Watch for large caps to bounce past techs on Wednesday. Asia and Europe were mixed. The Dow is set to open slightly higher.
The stock market will begin to right itself on Wednesday with most of the bad news from the financial sector digested and some economic data that points towards an economy still on course. This may not rub off on the technology sector, which has seen the worse of this recent downturn.
Watch for large caps, stocks in the Dow 30 and the S&P 500 to outperform tech shares and small caps in the short term. Techs will likely rebound, but it's uncertain what, if any, catalyst is necessary to curtail the present sell-off.
Now, to dispel a misconception: demand for Net initial stock offerings is waning. First off, many IPOs are offering a greater number of shares. Barnesandnoble.com Inc. (Nasdaq: BNBN) sold 25 million shares. Broadcast.com Inc. (Nasdaq: BCST), in contrast, sold only 2.5 million shares in its first outing in July. There is a smaller boost in shares in the first few days trading because there's a greater supply.
Also, If demand were truly waning, companies would not be able to raise their price ranges then price issues at the tops of the range. That is a sign of strong demand and a sign that Wall Street embraces the Internet as a viable business medium.
There is also a greater supply of IPOs, such as the three offerings slated to begin trading. Attention is diluted across a number of issues. These IPOs are then quickly brushed aside by another set of issues set to trade the next day. When was the last time you heard anything about EarthWeb Inc. (Nasdaq: EWBX), which went public in November?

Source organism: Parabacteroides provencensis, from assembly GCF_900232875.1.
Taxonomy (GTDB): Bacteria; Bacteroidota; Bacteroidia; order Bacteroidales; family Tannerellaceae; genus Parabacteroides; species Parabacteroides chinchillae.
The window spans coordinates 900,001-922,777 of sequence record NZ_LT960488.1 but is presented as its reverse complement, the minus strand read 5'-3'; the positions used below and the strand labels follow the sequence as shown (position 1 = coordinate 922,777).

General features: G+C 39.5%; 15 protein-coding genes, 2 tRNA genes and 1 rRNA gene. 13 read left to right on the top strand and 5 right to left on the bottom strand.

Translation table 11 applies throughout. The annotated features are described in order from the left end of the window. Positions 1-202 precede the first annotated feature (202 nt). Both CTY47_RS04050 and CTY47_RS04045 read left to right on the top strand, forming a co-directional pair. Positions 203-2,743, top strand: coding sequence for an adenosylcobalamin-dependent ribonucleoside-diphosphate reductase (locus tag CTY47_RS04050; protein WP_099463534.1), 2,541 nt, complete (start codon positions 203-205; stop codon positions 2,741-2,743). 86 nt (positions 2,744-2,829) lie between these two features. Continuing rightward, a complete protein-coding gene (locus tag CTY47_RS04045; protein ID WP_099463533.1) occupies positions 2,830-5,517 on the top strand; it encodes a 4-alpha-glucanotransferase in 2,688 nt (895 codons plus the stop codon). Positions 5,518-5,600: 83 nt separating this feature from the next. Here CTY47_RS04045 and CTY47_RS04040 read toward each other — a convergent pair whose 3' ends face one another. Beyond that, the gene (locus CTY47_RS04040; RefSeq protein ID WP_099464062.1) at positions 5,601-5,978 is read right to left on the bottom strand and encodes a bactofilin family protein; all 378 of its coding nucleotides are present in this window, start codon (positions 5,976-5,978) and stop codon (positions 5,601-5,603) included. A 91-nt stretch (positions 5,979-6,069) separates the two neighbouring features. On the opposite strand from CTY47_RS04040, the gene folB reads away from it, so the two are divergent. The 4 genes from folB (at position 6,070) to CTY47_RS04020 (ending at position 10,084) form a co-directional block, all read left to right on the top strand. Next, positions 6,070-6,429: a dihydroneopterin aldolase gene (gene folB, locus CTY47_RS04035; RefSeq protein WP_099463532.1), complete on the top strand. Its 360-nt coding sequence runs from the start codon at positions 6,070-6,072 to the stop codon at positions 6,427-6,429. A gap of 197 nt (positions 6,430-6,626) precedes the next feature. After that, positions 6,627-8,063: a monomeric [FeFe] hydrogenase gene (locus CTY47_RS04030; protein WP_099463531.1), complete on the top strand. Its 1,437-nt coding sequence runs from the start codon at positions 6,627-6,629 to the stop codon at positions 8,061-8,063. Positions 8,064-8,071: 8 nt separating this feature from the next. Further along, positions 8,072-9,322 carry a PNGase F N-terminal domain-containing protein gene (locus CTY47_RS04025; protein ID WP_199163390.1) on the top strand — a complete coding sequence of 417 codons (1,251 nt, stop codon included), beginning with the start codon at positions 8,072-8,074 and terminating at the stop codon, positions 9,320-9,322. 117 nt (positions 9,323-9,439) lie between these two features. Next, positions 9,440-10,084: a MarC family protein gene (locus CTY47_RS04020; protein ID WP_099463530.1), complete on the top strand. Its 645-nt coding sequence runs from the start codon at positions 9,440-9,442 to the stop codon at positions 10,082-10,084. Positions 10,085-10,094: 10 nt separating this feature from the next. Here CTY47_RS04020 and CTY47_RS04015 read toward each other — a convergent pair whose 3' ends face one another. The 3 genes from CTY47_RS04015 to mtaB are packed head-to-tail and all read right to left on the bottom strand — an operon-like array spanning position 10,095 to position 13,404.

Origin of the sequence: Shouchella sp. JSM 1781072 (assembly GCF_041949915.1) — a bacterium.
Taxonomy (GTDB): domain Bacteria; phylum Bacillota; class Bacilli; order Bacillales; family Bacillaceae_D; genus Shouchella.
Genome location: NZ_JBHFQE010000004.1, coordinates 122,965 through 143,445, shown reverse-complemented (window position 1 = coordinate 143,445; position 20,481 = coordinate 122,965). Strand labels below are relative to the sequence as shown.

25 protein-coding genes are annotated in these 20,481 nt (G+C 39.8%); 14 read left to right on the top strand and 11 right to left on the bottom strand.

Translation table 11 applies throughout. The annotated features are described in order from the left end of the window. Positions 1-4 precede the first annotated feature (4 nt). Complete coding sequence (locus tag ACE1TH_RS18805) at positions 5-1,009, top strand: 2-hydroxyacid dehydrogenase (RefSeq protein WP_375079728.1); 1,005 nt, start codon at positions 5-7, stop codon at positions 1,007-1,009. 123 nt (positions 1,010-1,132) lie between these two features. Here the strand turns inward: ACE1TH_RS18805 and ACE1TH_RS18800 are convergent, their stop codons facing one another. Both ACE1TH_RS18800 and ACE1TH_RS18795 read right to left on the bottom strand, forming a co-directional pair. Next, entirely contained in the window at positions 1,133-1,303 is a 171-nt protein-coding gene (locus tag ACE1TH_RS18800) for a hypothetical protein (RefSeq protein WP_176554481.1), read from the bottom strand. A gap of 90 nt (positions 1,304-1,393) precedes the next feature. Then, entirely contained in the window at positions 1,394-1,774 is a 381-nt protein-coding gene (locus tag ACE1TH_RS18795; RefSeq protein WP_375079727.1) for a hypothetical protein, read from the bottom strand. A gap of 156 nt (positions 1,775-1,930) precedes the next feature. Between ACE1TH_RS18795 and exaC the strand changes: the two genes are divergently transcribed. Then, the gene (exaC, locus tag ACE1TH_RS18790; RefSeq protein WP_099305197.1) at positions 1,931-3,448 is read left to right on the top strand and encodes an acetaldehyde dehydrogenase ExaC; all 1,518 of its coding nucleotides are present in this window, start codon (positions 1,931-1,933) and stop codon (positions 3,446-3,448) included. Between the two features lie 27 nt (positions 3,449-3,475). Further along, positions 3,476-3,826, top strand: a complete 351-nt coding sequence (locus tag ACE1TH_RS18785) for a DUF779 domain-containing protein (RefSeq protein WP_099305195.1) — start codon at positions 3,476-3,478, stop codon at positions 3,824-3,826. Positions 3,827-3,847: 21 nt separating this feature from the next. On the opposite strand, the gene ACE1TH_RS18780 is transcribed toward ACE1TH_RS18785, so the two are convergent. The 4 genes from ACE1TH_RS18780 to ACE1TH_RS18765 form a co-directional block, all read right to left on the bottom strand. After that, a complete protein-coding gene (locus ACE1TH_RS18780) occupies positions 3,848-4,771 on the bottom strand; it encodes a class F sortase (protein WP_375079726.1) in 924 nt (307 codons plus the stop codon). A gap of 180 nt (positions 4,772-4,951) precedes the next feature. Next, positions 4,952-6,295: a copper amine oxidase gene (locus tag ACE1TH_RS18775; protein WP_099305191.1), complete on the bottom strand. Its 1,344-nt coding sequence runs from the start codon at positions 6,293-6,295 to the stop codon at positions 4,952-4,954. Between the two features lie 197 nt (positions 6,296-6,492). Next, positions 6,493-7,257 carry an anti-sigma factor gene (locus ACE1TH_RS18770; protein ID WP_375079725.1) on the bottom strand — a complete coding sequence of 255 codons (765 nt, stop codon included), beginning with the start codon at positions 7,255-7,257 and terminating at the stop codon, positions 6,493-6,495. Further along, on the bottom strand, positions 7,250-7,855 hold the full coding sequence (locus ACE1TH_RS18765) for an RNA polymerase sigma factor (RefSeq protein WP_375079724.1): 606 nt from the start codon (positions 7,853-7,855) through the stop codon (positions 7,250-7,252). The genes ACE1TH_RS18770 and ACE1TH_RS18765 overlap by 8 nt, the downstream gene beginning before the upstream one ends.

Keep in mind that the primary reason companies go public is not to get investors rich, but to raise money. If the stock goes through the roof, it's a positive thing, to be sure. However, the company collects its money from an IPO the night before an offering, from the offering price, not the opening price.
Stocks to watch for Wednesday: DLJDirect goes public, Intuit beat estimates, Juno Online begins trading, MindSpring Enterprises declared a 2-for-1 split, Novell topped expectations and Star Media opens later today.
On Tuesday, Internet and hardware stocks were slammed again. The Nasdaq composite shed 73 points to 2,380.78 while the Dow Jones industrial average fell 124 points to close at 10,531.09.
The Inter@ctive Week @Net Index plummeted 16 to 279 on Tuesday.
At the Bell
The Dow Jones industrial average is set to open higher. The Standard & Poor's 500 index for June futures contracts rose 8.5 points to 1,293 at 7:22 a.m. EST in 24-hour electronic trading, are indicating a 69-point gain in the global bellwether.
Asia was mixed as the sell-off in the U.S. continued on Tuesday. The Nikkei 225 in Tokyo edged up 0.1 percent to 16,230, the Seoul composite in South Korea gained 3.06 percent to 720, Singapore's Strait Times index dipped 0.13 percent to 1,893 and Hong Kong's Hang Seng added half a percentage point percent to 12,409.
European markets barely budged. London's FTSE 100 dipped 0.06 percent to 6,245, the CAC 40 in Paris lost 0.16 percent to 4,366 and the Xetra DAX in Frankfurt gained 0.19 percent to 5,175 at 7:58 a.m. EST.